Today, we pull up the Finnish flag and eat dedicated cakes to honour Johan Ludvig Runeberg. He was a Finnish lyric and epic poet, born 5th of February 1804, who wrote all his work in Swedish. He is the national poet of Finland and the author of the lyrics to Vårt land (Our Land, Maamme in Finnish) that became the Finnish National Anthem. During the 1800 century, all the higher education and literature was in Swedish as reminder of centuries long Swedish rule.
Runeberg was born into a Swedish-speaking family in Jakobstad, on the shores of the Gulf of Bothnia, about 500 kilometres north from Helsinki.
Runeberg’s main works included the idealist poem Älgskyttarna (Elk Hunters, 1832) and the epic Kung Fjalar (King Fjalar, 1844). The heroic poem Fänrik Ståls Sägner (The Tales of Ensign Stål, Vänrikki Stoolin tarinat in Finnish) written between 1848 and 1860 is considered the greatest Finnish epic poem outside the native Kalevala tradition and contains tales of the Finnish War of 1808–09 with Russia. In the war, Sweden ignominiously lost Finland, which became a Grand Duchy in the Russian empire. The epic, which is composed episodically, emphasizes the common humanity of all sides in the conflict, while principally lauding the heroism of the Finns.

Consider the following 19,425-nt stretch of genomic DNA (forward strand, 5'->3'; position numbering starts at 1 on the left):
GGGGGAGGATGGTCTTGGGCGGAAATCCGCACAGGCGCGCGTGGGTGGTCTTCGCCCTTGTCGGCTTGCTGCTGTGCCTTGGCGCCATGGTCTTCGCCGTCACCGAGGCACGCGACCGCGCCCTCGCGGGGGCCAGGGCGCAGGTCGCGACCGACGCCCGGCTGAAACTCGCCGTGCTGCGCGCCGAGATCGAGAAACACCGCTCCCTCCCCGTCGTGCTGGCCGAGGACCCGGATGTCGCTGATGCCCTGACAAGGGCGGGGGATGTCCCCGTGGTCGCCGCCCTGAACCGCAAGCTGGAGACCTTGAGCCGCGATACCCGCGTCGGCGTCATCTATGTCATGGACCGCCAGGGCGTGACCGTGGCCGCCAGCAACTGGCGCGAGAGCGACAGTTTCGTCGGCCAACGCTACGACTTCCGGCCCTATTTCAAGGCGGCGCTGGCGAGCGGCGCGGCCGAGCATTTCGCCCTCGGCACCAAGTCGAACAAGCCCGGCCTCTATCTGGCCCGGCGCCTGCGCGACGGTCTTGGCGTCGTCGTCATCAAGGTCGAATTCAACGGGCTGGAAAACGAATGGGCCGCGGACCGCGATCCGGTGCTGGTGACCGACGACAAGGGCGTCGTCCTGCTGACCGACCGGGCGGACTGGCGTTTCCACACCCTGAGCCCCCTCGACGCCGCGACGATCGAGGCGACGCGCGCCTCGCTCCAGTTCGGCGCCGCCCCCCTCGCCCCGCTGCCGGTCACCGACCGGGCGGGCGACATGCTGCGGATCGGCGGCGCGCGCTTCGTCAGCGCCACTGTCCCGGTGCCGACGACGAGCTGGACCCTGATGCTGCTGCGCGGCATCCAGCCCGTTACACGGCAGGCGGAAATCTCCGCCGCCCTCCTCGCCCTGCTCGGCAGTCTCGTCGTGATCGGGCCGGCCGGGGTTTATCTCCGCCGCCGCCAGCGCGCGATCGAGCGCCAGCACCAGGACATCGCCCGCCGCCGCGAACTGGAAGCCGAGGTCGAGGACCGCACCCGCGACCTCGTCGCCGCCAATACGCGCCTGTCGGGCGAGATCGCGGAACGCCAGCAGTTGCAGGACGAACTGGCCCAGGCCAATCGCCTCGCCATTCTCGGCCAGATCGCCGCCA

The special cake eaten today is told to be invention of Runeberg’s mother. Their family got surprise visitors with a short notice and mother had to improvise something to serve the guest from the only ingredients that she had in kitchen closet. These happened to be: egg, sugar, brown sugar, butter, cream, flour, almonds, raspberries and rum. This improvised cake was a success and the guest and rest of the family wanted the mother to make these cakes again and again. The Runeberg’s cake was born.
Written by Jouko Väärälä